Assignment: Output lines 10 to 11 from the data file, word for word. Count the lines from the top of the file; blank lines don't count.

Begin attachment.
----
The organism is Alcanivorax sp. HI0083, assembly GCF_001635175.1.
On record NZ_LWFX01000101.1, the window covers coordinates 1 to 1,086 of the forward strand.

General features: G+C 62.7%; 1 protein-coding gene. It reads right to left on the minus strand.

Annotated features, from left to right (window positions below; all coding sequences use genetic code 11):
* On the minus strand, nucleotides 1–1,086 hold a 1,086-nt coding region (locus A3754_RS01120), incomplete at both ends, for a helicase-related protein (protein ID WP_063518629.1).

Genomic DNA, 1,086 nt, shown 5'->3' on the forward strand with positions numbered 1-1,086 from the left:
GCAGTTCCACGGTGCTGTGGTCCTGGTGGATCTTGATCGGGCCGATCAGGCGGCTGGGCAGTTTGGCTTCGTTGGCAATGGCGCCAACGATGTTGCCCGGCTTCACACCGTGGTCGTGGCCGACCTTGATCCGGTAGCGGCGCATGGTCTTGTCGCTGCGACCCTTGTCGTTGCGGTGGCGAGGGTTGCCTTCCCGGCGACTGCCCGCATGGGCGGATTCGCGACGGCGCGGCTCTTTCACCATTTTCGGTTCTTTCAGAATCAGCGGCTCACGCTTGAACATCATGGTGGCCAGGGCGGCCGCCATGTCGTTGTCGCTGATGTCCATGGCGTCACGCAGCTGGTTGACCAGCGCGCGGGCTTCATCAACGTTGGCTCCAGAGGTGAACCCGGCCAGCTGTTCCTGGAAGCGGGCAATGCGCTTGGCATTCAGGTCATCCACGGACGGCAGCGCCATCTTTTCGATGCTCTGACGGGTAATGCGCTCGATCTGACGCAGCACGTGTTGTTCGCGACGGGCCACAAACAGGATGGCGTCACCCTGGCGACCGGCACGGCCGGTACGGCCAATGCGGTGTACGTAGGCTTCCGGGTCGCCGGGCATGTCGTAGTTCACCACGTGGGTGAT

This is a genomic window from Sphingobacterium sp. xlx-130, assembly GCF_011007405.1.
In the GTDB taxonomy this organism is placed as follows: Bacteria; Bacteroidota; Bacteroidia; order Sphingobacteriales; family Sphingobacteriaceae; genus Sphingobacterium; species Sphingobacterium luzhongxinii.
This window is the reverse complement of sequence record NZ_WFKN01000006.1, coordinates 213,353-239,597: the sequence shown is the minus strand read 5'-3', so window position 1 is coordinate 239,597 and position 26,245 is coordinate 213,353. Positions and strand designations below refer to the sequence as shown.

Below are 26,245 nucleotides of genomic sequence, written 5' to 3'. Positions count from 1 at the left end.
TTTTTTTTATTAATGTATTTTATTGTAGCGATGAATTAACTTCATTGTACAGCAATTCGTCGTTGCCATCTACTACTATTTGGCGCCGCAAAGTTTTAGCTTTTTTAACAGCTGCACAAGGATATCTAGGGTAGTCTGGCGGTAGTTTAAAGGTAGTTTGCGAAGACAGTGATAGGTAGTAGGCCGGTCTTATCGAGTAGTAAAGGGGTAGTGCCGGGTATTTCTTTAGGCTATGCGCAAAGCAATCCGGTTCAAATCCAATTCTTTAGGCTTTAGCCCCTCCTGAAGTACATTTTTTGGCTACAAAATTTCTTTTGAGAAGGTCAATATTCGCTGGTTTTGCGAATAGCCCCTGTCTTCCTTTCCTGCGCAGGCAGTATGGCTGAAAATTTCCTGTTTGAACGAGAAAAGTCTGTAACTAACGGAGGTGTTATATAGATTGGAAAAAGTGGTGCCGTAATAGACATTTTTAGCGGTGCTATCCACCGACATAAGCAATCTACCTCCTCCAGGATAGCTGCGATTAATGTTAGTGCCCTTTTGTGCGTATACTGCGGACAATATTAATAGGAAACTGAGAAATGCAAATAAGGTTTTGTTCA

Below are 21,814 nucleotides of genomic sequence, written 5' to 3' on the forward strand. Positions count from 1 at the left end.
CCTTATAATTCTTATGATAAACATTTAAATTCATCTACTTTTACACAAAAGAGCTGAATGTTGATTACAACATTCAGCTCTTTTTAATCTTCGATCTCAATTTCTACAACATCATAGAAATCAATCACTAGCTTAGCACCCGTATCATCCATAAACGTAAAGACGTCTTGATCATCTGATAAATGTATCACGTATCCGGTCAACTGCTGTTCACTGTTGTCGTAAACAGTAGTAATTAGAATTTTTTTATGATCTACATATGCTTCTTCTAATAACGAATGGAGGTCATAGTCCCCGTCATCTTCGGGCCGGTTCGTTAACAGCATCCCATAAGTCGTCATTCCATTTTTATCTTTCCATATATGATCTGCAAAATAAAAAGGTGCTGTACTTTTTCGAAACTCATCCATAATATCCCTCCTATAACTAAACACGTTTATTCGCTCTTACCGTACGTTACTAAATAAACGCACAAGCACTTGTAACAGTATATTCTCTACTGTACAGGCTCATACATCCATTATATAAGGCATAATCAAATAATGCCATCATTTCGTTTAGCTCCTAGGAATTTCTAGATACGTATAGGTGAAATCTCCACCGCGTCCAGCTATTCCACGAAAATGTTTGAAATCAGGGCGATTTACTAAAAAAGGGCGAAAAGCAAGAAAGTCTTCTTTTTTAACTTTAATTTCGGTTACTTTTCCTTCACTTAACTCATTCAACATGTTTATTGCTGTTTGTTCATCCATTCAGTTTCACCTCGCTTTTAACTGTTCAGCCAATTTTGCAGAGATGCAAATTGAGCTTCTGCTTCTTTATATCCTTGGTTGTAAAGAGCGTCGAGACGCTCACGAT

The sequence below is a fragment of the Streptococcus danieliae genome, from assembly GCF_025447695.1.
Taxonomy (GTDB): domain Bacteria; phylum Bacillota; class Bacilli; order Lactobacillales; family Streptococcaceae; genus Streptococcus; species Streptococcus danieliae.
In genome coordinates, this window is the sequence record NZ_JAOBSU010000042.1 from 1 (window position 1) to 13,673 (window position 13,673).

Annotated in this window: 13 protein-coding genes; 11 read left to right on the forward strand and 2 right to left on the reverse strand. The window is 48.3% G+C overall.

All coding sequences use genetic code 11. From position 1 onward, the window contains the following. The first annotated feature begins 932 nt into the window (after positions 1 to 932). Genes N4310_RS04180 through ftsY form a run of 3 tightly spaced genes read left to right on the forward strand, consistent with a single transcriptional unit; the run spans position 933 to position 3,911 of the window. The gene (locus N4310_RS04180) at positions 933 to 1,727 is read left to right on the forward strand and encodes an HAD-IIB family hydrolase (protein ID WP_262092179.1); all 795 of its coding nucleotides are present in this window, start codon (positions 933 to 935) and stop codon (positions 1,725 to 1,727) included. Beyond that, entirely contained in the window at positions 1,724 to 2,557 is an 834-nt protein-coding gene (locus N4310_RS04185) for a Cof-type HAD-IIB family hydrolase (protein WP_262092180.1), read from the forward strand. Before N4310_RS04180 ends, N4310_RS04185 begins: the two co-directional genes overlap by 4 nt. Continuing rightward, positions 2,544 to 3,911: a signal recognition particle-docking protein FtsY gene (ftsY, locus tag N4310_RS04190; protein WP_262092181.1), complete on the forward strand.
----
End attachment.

This window is the reverse complement of sequence record NZ_WFKN01000006.1, coordinates 213,353-239,597: the sequence shown is the minus strand read 5'-3', so window position 1 is coordinate 239,597 and position 26,245 is coordinate 213,353. Positions and strand designations below refer to the sequence as shown.

Below are 26,245 nucleotides of genomic sequence, written 5' to 3'. Positions count from 1 at the left end.